Patient Story: No one way to be trans

Aric Bales’ journey included addiction and unasnwered questions. Having peer support helped him find answers.


Aric Bales has never wished he had been born a male. He has never felt he was in the wrong body. He is disappointed that life and society presented so many hurdles before he reached a happy place, as a non-binary trans-masculine person. It’s an identity he realized with help from St. Joe’s Youth Wellness Centre (YWC).

“I don’t really identify as a gender. I technically live life as a male,” says the developmental support worker. “I transitioned my documents to male, but only because those are the only two options available. If I have to pick, I pick that one.”

As a child, Aric’s persona began to emerge. A tomboy appearance, short hair and never wearing dresses caused friction at home. “I knew I was gender non-conforming. I was raised in a very Catholic, conservative family.”

Life as a non-conformist was isolating. Aric was bullied by classmates and suffered abuse at home. Aric became depressed, started using drugs and eventually dropped out of high school, left home and turned to a life on the street. Over the next few years, Aric recognized his lifestyle for what it was, at-risk behaviour to the extreme. He turned to many different programs for help in battling his addiction and mental health issues, but found little success.

Aric managed to earn his GED at 18, but continued to struggle with housing, mental health and addiction. After two unsuccessful attempts at post-secondary education in Niagara, Aric experienced a more favourable outcome at Mohawk College. He applied for the Community and Justice Services program, and graduated with honours. He then applied to the Concurrent Disorders program, and again graduated with honours.

Two other things happened at Mohawk that would change the trajectory of Aric’s life. First, one if his professors recommended the Youth Wellness Centre to help Aric master his mental health and addiction concerns. He immediately went home and used the online referral form to begin his journey with St. Joe’s. Among the many things he found at the YWC were confidence, and a sense of belonging. “I was feeling very alone, at times I didn’t want to be alive anymore. The YWC provided me with support, and that feeling that I can go somewhere safe and people want to talk with me to genuinely help.”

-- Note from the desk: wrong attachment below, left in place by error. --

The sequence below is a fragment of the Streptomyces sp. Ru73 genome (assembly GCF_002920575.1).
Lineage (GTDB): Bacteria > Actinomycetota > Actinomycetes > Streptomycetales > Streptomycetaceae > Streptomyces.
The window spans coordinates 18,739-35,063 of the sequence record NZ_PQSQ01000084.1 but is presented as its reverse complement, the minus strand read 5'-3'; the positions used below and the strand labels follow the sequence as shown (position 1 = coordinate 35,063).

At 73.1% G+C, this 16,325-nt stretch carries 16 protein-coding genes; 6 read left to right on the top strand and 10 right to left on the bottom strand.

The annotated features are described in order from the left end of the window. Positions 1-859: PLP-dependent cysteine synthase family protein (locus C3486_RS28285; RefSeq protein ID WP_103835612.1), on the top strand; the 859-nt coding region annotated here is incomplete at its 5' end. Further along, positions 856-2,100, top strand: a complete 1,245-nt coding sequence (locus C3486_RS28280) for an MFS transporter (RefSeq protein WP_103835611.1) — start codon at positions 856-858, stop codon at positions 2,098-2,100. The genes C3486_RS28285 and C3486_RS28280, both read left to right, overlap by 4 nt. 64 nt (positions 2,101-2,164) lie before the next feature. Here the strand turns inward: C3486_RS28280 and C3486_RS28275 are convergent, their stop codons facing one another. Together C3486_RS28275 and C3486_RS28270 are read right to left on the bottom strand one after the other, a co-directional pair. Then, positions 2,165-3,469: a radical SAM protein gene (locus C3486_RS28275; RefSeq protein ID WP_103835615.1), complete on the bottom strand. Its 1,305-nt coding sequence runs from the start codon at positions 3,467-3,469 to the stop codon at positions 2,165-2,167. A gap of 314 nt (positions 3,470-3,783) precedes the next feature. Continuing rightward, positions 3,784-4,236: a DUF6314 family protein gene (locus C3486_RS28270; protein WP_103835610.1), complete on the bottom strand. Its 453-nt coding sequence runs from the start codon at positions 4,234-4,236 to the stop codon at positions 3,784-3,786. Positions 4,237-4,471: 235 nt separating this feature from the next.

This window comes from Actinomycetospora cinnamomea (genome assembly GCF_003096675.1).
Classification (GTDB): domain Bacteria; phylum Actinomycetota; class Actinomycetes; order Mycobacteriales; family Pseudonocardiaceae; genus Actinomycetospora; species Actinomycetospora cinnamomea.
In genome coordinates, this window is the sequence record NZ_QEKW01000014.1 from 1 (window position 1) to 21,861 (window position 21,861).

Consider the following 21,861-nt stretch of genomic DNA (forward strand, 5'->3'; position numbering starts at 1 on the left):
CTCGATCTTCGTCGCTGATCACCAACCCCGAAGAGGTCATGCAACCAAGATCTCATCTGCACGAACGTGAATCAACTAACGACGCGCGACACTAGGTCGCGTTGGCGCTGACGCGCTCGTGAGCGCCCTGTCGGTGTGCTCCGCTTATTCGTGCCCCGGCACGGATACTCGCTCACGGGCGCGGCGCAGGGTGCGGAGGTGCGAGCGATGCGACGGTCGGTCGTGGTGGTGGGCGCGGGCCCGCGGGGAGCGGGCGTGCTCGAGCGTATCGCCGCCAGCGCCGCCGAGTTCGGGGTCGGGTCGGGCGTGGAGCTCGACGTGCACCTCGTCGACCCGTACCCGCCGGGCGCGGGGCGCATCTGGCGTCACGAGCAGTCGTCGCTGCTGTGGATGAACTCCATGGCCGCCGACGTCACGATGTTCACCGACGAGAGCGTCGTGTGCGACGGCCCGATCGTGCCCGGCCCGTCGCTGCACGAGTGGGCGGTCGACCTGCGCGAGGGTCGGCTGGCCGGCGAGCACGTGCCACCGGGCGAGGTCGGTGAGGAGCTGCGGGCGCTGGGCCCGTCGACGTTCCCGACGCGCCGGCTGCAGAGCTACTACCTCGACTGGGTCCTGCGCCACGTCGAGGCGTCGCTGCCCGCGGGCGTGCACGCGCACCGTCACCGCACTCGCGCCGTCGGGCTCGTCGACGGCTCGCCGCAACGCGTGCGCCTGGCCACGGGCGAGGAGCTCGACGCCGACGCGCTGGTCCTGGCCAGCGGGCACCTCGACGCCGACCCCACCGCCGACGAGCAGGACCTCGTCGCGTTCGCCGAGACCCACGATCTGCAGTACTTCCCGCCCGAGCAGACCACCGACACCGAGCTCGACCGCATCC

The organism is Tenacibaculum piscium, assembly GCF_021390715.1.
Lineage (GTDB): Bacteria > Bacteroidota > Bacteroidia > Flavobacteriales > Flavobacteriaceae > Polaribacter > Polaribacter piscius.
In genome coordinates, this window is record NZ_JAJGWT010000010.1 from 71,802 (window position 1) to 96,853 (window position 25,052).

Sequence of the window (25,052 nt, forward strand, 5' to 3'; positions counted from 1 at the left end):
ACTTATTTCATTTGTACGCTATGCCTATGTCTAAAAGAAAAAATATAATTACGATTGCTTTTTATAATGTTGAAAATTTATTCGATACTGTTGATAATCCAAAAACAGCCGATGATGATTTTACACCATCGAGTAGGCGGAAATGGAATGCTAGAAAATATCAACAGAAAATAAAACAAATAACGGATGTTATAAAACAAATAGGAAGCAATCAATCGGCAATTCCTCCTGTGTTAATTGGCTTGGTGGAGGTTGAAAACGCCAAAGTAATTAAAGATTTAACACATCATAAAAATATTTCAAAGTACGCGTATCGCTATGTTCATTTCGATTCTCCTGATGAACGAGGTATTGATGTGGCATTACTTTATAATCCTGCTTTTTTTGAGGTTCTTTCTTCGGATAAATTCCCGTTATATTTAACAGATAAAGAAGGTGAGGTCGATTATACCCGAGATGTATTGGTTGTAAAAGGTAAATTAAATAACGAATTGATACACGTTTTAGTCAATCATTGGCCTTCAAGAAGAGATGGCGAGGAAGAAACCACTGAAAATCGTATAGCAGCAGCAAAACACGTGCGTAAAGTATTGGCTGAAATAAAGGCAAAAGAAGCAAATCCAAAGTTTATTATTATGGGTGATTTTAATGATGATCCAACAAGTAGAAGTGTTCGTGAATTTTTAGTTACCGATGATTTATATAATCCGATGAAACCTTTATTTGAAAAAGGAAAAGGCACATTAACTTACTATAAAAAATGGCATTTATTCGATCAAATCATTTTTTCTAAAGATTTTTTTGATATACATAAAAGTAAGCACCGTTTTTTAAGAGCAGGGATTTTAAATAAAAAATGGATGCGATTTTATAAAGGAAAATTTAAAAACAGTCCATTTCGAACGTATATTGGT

Mohawk College was also where Aric made a friendship that would impact him forever. He met a trans person. “I didn’t know what being trans was.” He asked every imaginable question including ones today he would consider inappropriate. Then he went home and researched online. He watched YouTube videos and testimonials of people sharing their trans experience. Reduced to tears, Aric discovered what he had been struggling with his entire life. He found his identity.

The YWC helped him move forward, assisting with the legal aspect of changing your gender and name, enrolling him in the centre’s group sessions for trans-masculine people, and most importantly supported him when he faced transphobia in other health care settings. Offering resources around gender, as well as providing peer support make the YWC so unique, according to Aric.

Now 27, Aric has stable housing, he is over two years sober and works full time with young men in developmental services and he is keeping up with his mental health care. Aric is transitioning to the adult mental health programs at St. Joe’s and the Canadian Mental Health Association, but he continues to be active with the YWC and is a member of its youth council.

Two years of hormone therapy has made Aric’s transition easier for the people around him to understand his identity. Although gender has never been relevant to Aric, co-workers and the general public are more accepting of his masculine appearance.

“To society I am a male, to myself I’m a human being.”